At the deepest of conceptual levels, one would be hard-pressed to find an arcade game as influential to the early history of video game music as Space Invaders. Its role as a harbinger of the fundamental techniques that would come to shape the industry remains more or less unchallenged. And its blockbuster success ensured the adoption of those innovations by the industry at large.— Andrew Schartmann, Thought Catalog (2013)
Next Generation editor Neil West also cited the Space Invaders music as an example of great video game art, commenting on how the simple melody's increasing tempo and synchronization with the enemies' movement chills and excites the player.
Reception and versions
|CVG||46% (Atari VCS)|
|Electronic Fun with Computers & Games||A (Atari VCS)|
|Electronic Games||10/10 (Atari VCS) |
9/10 (Atari 5200)
|Games World||80% (Game Boy)|
|Video Games Player||A (Atari VCS)|
|Arcade Awards||Game of the Year|
|VideoGames||Best Game Boy Game (runner-up)|
|Guinness World Records||Top Arcade Game of All Time|
|The Times||Most Influential Video Game Ever|
When Nishikado completed the game, it was initially met with a mixed response from within Taito and among amusement arcade owners; his colleagues praised the game, applauding his achievement while queuing up to play the game, whereas his bosses were predicting low sales, due to games often ending quicker than was the norm for timer-based arcade games at the time. A number of amusement arcade owners initially rejected the game, but some pachinko parlors and bowling alleys were willing to take a risk on the game, after which the game caught on, with many parlors and alleys clearing space for more Space Invaders cabinets. In the first few months following its release in Japan, Space Invaders became popular, and specialty video arcades opened with nothing but Space Invaders cabinets.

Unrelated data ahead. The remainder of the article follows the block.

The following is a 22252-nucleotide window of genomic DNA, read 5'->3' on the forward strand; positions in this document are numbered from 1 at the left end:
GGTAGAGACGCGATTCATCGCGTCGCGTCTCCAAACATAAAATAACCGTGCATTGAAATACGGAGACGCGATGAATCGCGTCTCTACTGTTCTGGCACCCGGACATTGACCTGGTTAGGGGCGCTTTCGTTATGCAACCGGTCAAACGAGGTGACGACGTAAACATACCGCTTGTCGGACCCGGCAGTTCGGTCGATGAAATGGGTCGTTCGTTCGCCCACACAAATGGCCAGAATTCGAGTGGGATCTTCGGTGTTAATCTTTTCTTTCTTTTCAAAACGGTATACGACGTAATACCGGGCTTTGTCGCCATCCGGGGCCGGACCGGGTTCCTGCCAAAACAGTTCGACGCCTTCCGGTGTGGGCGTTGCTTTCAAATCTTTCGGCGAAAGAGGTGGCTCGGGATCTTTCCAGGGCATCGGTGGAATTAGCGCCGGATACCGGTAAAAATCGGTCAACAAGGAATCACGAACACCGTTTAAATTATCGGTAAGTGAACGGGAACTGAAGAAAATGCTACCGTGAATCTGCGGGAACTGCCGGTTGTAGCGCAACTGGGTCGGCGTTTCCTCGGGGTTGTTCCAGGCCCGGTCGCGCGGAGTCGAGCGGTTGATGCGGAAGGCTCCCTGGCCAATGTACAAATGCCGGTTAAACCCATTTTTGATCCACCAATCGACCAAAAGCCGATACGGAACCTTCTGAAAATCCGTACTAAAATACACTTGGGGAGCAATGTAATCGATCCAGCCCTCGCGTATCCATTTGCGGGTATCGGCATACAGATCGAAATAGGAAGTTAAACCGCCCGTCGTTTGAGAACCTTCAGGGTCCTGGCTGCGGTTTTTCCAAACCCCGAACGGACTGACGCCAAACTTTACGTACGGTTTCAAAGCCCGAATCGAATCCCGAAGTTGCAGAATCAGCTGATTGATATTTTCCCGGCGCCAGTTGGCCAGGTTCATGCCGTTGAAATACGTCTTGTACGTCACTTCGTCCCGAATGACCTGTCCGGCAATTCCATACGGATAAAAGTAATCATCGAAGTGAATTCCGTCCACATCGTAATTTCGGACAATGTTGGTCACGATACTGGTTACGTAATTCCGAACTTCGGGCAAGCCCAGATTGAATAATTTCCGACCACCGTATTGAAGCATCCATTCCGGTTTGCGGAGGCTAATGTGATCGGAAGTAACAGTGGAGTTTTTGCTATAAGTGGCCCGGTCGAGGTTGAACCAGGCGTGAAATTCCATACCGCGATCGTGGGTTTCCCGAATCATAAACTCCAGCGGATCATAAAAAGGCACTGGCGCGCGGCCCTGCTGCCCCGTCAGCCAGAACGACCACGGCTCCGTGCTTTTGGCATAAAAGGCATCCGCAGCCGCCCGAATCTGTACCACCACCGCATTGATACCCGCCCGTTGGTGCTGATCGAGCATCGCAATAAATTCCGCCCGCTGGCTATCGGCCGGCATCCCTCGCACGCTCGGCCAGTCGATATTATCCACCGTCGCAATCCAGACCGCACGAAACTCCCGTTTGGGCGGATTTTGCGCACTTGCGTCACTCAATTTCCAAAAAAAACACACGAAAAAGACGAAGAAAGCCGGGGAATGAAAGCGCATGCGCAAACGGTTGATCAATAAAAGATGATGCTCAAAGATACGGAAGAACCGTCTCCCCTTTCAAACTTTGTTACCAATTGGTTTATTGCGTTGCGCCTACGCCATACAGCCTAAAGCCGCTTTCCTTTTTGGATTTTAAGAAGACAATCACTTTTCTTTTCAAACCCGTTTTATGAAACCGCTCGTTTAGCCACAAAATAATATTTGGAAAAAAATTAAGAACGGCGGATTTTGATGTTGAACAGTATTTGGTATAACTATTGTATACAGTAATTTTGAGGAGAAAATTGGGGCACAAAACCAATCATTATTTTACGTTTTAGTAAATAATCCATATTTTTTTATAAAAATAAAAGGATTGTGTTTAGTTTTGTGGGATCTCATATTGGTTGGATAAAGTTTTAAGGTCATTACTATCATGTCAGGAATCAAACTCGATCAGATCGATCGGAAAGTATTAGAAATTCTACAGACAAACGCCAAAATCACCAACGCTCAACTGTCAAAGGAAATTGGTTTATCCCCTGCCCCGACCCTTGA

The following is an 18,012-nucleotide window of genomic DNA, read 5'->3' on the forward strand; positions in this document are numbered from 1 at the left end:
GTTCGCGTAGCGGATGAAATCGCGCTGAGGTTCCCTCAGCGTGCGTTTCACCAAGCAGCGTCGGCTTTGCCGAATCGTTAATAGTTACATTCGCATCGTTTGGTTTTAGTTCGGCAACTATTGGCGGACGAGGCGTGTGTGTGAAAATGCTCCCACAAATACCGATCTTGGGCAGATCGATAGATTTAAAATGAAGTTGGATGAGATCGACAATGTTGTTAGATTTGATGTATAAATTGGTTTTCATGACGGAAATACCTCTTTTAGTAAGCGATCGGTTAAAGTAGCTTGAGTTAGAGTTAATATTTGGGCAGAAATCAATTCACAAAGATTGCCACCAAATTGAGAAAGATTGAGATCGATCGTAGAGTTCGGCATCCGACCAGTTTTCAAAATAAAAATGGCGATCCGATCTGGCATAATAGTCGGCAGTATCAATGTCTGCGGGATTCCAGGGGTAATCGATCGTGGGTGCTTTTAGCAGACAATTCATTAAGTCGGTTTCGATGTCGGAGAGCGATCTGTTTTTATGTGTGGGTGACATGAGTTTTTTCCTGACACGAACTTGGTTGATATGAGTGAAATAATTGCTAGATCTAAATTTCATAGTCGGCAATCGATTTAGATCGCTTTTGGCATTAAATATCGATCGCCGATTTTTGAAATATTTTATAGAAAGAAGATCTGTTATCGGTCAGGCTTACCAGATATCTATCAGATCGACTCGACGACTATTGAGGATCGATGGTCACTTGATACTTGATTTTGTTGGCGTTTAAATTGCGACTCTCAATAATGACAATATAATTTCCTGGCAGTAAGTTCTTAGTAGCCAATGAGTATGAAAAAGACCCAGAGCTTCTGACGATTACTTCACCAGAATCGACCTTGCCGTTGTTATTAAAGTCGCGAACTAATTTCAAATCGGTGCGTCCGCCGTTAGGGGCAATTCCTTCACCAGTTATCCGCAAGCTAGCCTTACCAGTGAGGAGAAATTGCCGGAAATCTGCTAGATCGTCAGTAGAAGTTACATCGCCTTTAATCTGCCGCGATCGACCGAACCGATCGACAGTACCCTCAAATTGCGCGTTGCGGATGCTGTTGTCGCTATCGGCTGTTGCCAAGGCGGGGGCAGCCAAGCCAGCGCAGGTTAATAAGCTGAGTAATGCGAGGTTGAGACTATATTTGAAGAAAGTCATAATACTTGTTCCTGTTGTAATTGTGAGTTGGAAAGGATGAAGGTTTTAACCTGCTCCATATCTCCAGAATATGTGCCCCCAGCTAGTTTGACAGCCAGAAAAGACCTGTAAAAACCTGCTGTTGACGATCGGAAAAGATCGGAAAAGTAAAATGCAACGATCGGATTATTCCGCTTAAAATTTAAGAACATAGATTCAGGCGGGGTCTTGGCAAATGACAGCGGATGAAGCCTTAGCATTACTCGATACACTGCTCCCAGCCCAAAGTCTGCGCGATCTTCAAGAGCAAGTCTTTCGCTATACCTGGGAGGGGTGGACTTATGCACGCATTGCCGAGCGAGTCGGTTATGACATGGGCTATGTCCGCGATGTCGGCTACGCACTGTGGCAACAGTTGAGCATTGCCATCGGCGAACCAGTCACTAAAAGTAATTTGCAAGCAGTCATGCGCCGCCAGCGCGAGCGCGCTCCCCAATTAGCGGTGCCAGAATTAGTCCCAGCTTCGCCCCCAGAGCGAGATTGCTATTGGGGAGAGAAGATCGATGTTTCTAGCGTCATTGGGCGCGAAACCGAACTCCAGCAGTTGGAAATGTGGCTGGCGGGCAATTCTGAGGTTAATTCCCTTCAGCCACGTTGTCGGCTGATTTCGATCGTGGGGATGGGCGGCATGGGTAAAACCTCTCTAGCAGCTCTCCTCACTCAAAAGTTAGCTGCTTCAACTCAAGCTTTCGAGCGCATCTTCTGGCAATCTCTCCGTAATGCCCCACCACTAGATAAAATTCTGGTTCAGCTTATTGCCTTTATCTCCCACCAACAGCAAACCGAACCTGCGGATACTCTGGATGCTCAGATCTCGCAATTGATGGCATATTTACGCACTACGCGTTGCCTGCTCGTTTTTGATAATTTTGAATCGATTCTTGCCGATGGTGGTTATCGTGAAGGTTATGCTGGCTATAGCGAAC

By the end of 1978, Taito had installed over 100,000 machines and grossed $670 million ($2.8 billion adjusted for inflation) in Japan alone. By June 1979, Taito had manufactured about 200,000–300,000 Space Invaders machines in Japan, with each unit earning an average of ¥10,000 or $46 (equivalent to $172 in 2021) in 100 yen coins per day. However, this was not enough to meet the high demand for the game, leading to Taito increasing production to 25,000–30,000 units per month and raising projections to 400,000 manufactured in Japan by the end of 1979. In order to cope with the demand, Taito licensed the game's overseas rights to Midway for distribution outside of Japan. By the end of 1979, there was estimated to be around 750,000 Space Invaders machines installed worldwide, including 400,000 units in Japan, 85,000 in the United Kingdom, and 60,000 within a year in the United States (where prices ranged from $2,000 to $3,000 for each machine); the game eventually sold 72,000 units in the United States by 1982. By 1979, it had become the arcade game industry's all-time best-seller. In Australia, Space Invaders was performing strongly for a long time, with a level of longevity not matched until Street Fighter II (1991).
Space Invaders had about 8 million daily players in Japan, with daily revenue peaking at ¥2.6 billion or $12,000,000 (equivalent to $50,000,000 in 2021). Space Invaders machines had grossed more than four billion US quarters ($1 billion at the time, or $4.2 billion adjusted for inflation) by 1979. It remained the top arcade game for three years through 1980. In 1981, several years after its release, it still had weekly earnings of $7.7 million in the United States, second only to Pac-Man. Space Invaders continued to gross an average of $600,000,000 (equivalent to $1,790,000,000 in 2021) per year through 1982, by which time it had crossed $2 billion in quarters (equivalent to $8.31 billion adjusted for inflation), with a net profit of $450 million (equivalent to $1.87 billion adjusted for inflation). This made it the best-selling video game and highest-grossing "entertainment product" of its time, with comparisons made to the then highest-grossing film Star Wars, which had grossed $486 million, with a net profit of $175 million. By 1982, it had grossed $3.8 billion, equivalent to over $13 billion as of 2016. Space Invaders earned Taito profits of over $500,000,000 (equivalent to $2,100,000,000 in 2021).
The 1980 Atari VCS (Atari 2600) version was the first official licensing of an arcade game for consoles and became the first "killer app" for video game consoles after quadrupling the system's sales. It sold over two million units in its first year on sale as a home console game, making it the first title to sell over a million cartridges. The game went on to sell 2.5 million copies, then over 4.2 million copies by the end of 1981, and over 5.6 million by 1982; it was the best-selling Atari 2600 game up until the Atari version of Pac-Man (1982). Space Invaders for the Atari 2600 had sold 6,091,178 cartridges by 1983, and a further 161,051 between 1986 and 1990, for a total of over 6.25 million cartridges sold by 1990.